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Re: [Xen-users] how to start VMs in a particular order

  • To: xen-users@xxxxxxxxxxxxx
  • From: "J. Roeleveld" <joost@xxxxxxxxxxxx>
  • Date: Sat, 28 Jun 2014 20:20:08 +0200
  • Delivery-date: Sat, 28 Jun 2014 18:22:19 +0000
  • List-id: Xen user discussion <xen-users.lists.xen.org>

On Saturday, June 28, 2014 01:11:05 PM lee wrote:
> "J. Roeleveld" <joost@xxxxxxxxxxxx> writes:
> > On Saturday, June 28, 2014 08:25:11 AM lee wrote:
> >> "J. Roeleveld" <joost@xxxxxxxxxxxx> writes:
> >> > On Thursday, June 26, 2014 06:19:30 PM lee wrote:
> >> >> Since dom0 crashes once every 24 hours, it would be nice if I could at
> >> >> least get the machine rebooted without more intervention than having
> >> >> to
> >> >> press the reset button ...
> >> > 
> >> > I would fix this with a higher priority, to be honest.
> >> 
> >> Yes, if I could ...
> >> 
> >> So far, I might have made some progress on that by removing a package
> >> that checks the status of the RAID volumes.  It's too early to tell for
> >> sure; at least the server hasn't crashed since.
> > 
> > Interesting. Maybe check on a Debian mailing list to see what that package
> > might be doing to cause a crash?
> Apparently it's using arcconf to query the status of the
> volumes/controller.  Last crash, I got a message on the console saying
> that arcconf appeared to be hanging for 120 seconds, and the regularity
> of the crashes was suspicious.  The software is ancient, so it's
> possible that it causes problems with somewhat recent kernels :(

Quite possibly. Am I correct in assuming you are using old hardware with 
closed-source software?

> >> On Debian, /etc/init.d/xendomains seems to be what brings up the domains
> >> automatically.  It would be a good place to add a timer or to add checks
> >> for services.
> > 
> > That script is part of Xen, not just Debian. I have the same file in
> > Gentoo.
> Hm, is it still there when systemd is used?

When using systemd, it is not used.
However, I see more issues with using systemd instead of openrc when compared 
to the benefits.
I use Xen on servers where stability is more important then a fast boottime.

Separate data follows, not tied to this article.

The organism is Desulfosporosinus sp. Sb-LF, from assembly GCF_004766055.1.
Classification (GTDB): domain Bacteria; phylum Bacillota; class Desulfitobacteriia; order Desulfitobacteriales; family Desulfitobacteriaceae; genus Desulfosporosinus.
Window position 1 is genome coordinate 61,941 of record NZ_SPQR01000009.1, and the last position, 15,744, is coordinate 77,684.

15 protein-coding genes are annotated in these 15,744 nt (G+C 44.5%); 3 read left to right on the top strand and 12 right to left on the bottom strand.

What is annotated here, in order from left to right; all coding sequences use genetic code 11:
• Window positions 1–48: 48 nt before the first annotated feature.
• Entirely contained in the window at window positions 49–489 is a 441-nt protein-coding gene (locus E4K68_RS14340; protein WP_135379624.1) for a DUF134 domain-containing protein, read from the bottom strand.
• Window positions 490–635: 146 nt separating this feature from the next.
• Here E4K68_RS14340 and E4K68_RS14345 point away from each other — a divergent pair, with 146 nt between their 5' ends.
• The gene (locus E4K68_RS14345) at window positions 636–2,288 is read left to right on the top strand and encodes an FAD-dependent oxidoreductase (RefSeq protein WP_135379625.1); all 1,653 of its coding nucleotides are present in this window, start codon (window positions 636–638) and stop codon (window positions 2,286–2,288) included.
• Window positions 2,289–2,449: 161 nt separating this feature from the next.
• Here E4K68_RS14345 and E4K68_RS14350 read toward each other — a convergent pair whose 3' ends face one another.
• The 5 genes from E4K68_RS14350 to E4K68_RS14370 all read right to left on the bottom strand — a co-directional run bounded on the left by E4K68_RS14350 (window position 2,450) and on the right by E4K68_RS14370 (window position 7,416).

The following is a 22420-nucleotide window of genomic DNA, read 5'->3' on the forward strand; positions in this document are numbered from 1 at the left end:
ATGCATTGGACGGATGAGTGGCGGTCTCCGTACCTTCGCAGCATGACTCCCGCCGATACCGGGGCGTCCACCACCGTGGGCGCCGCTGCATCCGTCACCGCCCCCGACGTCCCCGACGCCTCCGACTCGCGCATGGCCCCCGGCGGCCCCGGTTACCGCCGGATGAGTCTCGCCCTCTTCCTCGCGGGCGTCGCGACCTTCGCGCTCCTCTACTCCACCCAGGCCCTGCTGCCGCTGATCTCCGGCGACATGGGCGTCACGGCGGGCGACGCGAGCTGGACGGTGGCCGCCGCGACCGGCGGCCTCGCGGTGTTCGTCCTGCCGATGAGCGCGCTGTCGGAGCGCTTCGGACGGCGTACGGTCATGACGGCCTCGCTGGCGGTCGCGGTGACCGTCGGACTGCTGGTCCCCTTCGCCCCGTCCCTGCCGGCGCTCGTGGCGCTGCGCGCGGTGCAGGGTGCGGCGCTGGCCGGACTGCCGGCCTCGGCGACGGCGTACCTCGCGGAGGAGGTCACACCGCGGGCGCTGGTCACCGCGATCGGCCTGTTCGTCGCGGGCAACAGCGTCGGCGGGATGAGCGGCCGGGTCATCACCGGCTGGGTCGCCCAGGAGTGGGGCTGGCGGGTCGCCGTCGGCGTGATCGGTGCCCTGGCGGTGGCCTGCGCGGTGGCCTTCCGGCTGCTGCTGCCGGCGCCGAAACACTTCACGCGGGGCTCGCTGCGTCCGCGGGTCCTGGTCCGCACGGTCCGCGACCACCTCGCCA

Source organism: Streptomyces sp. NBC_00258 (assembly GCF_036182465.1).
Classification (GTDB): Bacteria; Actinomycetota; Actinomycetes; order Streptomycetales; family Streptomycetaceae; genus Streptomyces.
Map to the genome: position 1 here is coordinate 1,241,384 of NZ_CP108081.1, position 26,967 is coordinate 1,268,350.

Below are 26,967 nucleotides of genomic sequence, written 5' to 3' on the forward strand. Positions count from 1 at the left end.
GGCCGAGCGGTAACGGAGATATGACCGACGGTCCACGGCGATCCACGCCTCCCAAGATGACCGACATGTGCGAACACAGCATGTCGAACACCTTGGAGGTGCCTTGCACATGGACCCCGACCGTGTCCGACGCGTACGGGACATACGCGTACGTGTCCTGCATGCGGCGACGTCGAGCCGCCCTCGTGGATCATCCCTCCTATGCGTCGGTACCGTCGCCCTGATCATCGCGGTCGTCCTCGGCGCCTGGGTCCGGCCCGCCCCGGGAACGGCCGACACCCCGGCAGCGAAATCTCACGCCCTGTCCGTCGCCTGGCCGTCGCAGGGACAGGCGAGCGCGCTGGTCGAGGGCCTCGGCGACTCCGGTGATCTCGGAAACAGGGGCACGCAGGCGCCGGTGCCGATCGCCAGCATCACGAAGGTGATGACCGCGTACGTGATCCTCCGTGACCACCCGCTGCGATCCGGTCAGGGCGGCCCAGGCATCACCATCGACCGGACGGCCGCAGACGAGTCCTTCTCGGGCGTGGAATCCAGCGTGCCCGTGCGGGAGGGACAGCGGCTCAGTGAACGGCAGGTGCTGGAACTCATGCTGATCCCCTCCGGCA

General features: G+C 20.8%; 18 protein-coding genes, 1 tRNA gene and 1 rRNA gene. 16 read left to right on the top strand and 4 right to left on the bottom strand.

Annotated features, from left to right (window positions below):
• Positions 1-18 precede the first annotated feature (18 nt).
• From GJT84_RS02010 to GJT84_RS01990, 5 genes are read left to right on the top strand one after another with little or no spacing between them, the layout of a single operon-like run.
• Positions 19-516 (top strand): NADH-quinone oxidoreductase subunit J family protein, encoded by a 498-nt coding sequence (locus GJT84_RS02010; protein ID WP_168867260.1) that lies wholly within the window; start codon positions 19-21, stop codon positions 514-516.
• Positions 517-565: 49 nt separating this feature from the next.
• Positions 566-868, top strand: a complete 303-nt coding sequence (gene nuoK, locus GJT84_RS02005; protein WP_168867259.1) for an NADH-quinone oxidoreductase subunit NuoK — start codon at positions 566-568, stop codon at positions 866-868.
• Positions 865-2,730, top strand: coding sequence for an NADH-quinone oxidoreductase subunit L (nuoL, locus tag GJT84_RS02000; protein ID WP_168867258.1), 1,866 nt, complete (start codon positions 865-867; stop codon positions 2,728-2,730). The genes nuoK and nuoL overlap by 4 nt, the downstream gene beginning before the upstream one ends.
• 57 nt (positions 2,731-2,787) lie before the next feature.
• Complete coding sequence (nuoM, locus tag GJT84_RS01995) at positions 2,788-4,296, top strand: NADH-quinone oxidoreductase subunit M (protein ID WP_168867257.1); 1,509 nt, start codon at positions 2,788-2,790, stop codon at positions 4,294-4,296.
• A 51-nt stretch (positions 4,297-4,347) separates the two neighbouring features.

(especially as the BIOS takes longer then booting the OS)

> >> So when you're careful, you can specify the order in which VMs are
> >> brought up (at least when using Debians' script) --- but is it a granted
> >> feature that the names always appear in any particular order?  It looks
> >> more like a side effect.
> > 
> > It is how the shell, by default, orders files when enumerating wild-cards.
> > This can be relied upon.
> With any shell that might be used?

I use Bash or Perl when scripting. On both of these, I always have this 
It is also how classical sysv-init ensures the init-scripts are started in a 
consistent order. (used to be soft-links to the actual files using numbers at 
the start of the names.)

> >> Anyway, I think I'll modify the script so that the domains are brought
> >> up in a particular order with fixed delays as needed.  That seems the
> >> most simple and efficient way to do it.
> > 
> > I did something similar.
> > I have the following directories:
> > 
> > ****
> > # ls /etc/xen/auto/
> > disabled  stage1  stage2  stage3  stage4  stage5
> > ****
> > 
> > I then have duplicates for the xendomains script, with a few changes, that
> > starts the domains in the relevant stage folder.
> > Currently, I check that the domains in the stage-folder are started
> > successfully before the next one is started.
> That's a good idea; I'll do that likewise.

All the domUs have their console inside a screen-session. These also log the 
output to:

By checking if these have the login prompt, you can also ensure the domU has 
started correctly. At least the scripts I get with Gentoo cycle when the 
screen-session is created.


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